The rehabbing shortstop admitted "pleading" with New York Yankees' general manager to let him rejoin the Yankees as soon as possible.
"I told him I want to get back as soon as possible," Jeter said before Monday night's game against the Rochester Red Wings. "I get it, I know why I am here, so I will make the most of it. I know I have to get into some games to see how I can do. Hopefully, I can get out of here soon."
Cashman, who angrily told Alex Rodriguez to “shut the f--- up” through the media when the rehabbing third baseman tweeted on June 25 that he had been medically cleared to play games, told The New York Daily News in an email Monday that the Yanks “will take (Jeter) when he is ready, and yes, he wants to be back yesterday, understandably so.”
Jeter ended up playing another five innings for the minor league team and went 0-for-2 with a walk and a run scored before a sellout crowd of 10,000 that was filled with Jeter No. 2 jerseys at PNC Park.
Afterward, he said he's making progress.
"It was good to be out there running and moving," he said. "It [his ankle] felt a little bit stiff once the game started, but it was fine after that. I felt better out there than the other days.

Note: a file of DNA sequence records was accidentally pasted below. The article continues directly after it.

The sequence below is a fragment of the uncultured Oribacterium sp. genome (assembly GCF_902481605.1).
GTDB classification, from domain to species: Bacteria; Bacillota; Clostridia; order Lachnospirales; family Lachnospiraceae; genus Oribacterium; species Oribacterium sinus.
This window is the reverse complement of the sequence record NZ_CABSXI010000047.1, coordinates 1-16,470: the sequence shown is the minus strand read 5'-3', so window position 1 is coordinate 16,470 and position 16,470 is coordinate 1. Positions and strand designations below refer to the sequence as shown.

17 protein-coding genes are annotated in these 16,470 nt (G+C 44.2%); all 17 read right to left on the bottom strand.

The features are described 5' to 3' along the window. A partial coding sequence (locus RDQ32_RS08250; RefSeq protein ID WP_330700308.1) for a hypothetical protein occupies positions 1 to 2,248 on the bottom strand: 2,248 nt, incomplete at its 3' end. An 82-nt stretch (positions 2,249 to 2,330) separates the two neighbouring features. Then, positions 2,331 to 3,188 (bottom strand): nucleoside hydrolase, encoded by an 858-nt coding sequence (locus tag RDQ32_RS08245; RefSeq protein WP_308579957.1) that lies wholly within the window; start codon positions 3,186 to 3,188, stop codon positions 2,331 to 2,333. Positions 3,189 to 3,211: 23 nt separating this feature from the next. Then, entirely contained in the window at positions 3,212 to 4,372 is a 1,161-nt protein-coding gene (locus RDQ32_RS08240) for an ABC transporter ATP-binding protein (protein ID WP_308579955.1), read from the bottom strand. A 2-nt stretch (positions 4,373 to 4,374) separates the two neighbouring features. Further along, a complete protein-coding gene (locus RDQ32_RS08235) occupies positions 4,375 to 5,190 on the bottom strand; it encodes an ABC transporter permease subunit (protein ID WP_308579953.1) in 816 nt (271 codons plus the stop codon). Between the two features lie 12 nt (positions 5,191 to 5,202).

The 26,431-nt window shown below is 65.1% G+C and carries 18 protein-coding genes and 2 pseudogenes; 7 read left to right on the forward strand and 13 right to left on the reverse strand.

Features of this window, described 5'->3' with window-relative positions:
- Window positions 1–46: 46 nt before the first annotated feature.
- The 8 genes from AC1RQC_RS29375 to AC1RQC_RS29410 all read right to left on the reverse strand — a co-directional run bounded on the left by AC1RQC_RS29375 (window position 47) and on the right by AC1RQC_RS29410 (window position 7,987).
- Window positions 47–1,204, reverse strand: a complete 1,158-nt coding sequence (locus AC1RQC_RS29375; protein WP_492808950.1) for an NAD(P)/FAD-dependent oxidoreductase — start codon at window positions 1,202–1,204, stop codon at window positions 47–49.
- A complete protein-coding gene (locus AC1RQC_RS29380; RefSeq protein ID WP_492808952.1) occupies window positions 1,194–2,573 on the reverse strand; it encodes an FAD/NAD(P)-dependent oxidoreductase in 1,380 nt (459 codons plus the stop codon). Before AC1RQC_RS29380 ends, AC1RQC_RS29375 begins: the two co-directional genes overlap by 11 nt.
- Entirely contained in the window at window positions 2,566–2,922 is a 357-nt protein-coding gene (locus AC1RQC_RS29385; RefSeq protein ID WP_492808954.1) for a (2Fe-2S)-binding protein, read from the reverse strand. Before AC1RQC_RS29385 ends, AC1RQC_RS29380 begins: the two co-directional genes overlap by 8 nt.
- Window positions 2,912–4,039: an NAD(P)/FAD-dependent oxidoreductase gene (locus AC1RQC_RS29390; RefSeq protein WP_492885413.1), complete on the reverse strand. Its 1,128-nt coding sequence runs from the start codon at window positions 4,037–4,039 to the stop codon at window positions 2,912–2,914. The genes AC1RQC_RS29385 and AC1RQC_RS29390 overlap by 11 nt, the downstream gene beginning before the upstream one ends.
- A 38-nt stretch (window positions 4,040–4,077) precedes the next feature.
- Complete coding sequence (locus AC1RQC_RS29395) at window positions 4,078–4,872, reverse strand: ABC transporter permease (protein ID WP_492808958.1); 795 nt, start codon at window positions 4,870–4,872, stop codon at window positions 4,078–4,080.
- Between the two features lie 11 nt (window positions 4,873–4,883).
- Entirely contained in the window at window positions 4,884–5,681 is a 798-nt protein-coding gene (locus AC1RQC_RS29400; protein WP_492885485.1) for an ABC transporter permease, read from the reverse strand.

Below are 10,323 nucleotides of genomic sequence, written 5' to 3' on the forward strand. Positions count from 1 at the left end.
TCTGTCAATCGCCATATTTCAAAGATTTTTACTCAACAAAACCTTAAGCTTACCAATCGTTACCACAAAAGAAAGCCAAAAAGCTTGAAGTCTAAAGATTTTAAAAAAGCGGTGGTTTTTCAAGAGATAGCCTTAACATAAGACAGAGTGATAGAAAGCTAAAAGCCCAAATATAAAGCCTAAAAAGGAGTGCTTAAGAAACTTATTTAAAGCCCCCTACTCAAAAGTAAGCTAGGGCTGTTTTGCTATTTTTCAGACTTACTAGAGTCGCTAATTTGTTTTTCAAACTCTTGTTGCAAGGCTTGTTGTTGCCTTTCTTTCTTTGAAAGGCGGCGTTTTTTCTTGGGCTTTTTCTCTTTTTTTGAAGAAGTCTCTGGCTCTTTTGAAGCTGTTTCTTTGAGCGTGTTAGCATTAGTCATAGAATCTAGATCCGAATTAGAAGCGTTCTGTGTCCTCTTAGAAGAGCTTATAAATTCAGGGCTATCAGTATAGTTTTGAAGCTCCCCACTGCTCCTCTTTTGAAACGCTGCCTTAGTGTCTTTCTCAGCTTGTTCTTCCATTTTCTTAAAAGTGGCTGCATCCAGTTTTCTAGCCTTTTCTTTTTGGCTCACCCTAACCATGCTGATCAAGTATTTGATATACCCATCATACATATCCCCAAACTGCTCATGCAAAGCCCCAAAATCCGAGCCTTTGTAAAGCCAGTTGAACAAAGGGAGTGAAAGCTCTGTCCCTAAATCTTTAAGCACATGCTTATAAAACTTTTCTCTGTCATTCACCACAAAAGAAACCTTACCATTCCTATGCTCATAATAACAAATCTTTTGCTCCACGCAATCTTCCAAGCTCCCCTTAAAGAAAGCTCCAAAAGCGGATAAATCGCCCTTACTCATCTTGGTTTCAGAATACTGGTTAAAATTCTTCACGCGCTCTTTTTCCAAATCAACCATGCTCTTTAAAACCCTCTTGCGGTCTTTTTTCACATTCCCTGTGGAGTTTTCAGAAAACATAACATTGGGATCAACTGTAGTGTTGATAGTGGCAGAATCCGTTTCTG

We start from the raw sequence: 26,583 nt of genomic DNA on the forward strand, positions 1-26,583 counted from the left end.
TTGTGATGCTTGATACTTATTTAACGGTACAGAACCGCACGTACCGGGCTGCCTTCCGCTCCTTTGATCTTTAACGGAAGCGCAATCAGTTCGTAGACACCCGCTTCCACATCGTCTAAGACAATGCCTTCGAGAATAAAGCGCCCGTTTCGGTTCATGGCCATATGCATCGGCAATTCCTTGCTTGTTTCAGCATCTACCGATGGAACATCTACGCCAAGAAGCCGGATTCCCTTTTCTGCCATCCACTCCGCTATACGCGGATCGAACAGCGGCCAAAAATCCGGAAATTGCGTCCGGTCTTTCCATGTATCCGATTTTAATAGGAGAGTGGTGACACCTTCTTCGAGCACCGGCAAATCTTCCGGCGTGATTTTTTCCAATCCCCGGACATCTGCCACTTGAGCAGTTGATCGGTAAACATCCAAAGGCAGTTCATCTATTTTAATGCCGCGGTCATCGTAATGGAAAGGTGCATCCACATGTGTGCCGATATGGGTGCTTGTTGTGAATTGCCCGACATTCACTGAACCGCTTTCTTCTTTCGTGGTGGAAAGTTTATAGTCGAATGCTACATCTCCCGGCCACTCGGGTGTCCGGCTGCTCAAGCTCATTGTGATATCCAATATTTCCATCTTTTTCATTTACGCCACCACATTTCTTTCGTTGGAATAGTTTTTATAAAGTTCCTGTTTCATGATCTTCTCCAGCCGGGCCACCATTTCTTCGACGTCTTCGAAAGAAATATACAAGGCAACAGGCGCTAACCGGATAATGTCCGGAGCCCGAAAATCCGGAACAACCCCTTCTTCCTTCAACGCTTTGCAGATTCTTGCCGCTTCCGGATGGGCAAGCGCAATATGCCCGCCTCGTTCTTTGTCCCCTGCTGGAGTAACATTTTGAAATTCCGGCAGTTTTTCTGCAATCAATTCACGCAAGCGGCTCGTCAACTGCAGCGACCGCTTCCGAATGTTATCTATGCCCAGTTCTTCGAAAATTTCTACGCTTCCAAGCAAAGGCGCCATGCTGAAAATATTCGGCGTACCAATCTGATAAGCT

"I feel good overall playing and can move pretty freely. But I would feel better playing in New York."
Jeter said he won't be at the ballpark Tuesday for the Railriders' afternoon game but said he expects to be back in Scranton/Wilkes-Barre's lineup for Wednesday night's game.
"I had to run a lot and it [my ankle] does feel good," Jeter said. ". . . The fans have been great here and it is good to see them out here. I'm looking forward to playing Wednesday at this point."
At the outset, Jeter looked a little tentative during his third rehab game. He charged a grounder in the first inning and made a routine throw to first for the out. In the bottom of the inning, leading off, Jeter smacked a chopper to shortstop and appeared a bit slower than usual running down the line. But he was safe when Rochester first baseman Chris Colabello bobbled the ball. In the third, he scored from second on a single running at normal stride.
"There is always a chance," Girardi said. "You have to see how he does in the next three or four days."